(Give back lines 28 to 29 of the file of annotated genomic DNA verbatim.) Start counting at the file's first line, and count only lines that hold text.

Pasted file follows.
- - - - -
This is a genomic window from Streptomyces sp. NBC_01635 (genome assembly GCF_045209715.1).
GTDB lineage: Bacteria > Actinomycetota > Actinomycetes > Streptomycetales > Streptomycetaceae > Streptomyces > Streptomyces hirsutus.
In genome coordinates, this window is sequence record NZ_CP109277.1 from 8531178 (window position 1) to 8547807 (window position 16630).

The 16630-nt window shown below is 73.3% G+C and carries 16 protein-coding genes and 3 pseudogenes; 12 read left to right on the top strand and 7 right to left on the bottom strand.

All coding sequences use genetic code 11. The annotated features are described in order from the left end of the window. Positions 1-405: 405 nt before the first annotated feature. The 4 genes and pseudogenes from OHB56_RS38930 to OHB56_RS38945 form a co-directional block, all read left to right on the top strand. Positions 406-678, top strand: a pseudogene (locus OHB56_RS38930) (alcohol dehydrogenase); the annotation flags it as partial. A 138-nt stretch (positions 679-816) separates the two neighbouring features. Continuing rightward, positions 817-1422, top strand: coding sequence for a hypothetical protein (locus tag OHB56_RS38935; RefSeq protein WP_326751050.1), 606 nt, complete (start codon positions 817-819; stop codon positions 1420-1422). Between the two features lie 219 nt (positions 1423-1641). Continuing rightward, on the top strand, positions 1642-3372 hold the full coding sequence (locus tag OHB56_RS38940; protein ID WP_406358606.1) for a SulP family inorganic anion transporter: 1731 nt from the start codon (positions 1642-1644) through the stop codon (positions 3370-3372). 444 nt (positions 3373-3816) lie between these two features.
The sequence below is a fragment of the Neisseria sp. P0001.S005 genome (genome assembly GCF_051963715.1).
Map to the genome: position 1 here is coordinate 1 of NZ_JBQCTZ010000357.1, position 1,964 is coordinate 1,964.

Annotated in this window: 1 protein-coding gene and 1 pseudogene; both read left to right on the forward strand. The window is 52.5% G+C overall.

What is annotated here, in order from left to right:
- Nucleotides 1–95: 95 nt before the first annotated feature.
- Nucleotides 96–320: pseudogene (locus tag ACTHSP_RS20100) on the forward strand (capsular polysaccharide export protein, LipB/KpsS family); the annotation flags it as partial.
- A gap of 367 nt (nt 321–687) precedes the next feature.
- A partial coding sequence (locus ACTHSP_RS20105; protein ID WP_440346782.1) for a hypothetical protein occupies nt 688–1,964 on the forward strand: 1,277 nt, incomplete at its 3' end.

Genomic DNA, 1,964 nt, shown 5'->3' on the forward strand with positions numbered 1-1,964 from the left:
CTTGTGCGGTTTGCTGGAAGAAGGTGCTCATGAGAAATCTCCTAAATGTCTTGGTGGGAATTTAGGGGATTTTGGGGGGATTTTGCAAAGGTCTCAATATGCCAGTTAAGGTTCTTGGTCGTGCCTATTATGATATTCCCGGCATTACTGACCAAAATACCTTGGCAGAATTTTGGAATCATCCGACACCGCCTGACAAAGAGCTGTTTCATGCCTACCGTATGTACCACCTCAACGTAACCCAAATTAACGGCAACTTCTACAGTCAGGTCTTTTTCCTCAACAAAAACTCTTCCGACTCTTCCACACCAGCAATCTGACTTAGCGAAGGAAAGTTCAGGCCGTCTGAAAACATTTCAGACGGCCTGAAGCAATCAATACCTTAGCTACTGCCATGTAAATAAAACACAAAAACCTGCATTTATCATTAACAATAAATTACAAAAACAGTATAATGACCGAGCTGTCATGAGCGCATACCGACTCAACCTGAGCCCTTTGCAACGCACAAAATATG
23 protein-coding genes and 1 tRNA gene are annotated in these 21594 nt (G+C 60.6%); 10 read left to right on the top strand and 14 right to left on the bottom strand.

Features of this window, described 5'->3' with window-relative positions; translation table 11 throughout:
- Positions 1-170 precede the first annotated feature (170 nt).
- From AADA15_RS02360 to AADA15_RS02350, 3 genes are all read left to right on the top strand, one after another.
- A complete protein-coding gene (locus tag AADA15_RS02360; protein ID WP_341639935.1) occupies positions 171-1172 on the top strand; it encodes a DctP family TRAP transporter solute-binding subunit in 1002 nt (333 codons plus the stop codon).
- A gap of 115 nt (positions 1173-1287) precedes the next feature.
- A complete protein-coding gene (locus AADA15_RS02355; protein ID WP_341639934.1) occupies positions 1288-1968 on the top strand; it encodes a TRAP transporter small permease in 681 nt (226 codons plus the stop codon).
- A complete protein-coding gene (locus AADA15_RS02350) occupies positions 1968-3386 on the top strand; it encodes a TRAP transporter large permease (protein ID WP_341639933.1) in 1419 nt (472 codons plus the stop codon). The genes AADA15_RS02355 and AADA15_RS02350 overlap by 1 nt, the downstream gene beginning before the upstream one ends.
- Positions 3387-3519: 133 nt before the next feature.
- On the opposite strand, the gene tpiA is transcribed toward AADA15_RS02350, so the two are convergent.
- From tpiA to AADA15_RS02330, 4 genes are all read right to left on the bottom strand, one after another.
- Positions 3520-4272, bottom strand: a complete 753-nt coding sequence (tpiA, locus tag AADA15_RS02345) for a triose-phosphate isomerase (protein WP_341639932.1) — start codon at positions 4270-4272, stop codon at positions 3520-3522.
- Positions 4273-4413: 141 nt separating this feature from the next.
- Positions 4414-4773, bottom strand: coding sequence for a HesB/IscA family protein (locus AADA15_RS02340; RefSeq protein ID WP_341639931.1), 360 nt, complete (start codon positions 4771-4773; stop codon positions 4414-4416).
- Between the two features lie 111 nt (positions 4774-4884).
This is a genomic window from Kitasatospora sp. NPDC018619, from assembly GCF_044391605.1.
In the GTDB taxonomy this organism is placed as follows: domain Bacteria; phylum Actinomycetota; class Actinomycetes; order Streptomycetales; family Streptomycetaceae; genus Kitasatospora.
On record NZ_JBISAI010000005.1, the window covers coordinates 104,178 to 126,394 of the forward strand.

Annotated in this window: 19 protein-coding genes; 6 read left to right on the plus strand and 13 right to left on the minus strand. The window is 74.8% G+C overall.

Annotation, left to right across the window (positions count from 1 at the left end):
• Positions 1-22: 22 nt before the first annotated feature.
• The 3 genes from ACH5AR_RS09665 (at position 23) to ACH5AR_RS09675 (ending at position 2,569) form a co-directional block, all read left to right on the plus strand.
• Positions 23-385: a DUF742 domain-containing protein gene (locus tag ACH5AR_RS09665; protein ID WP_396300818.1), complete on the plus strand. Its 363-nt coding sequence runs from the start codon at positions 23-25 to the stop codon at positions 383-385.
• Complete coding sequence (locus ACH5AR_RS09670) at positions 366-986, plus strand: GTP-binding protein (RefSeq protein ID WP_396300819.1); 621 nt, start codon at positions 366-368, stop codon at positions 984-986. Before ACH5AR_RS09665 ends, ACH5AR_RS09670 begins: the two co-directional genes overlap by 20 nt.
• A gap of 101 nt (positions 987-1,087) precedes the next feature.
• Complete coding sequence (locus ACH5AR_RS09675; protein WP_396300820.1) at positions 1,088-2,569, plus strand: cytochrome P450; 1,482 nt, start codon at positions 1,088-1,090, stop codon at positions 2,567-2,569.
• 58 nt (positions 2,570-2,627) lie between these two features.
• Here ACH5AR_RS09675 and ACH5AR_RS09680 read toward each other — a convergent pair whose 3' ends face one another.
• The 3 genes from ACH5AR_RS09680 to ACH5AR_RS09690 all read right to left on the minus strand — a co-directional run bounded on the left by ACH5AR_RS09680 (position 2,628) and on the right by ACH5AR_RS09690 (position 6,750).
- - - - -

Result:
- Positions 4273-4413: 141 nt separating this feature from the next.
- Positions 4414-4773, bottom strand: coding sequence for a HesB/IscA family protein (locus AADA15_RS02340; RefSeq protein ID WP_341639931.1), 360 nt, complete (start codon positions 4771-4773; stop codon positions 4414-4416).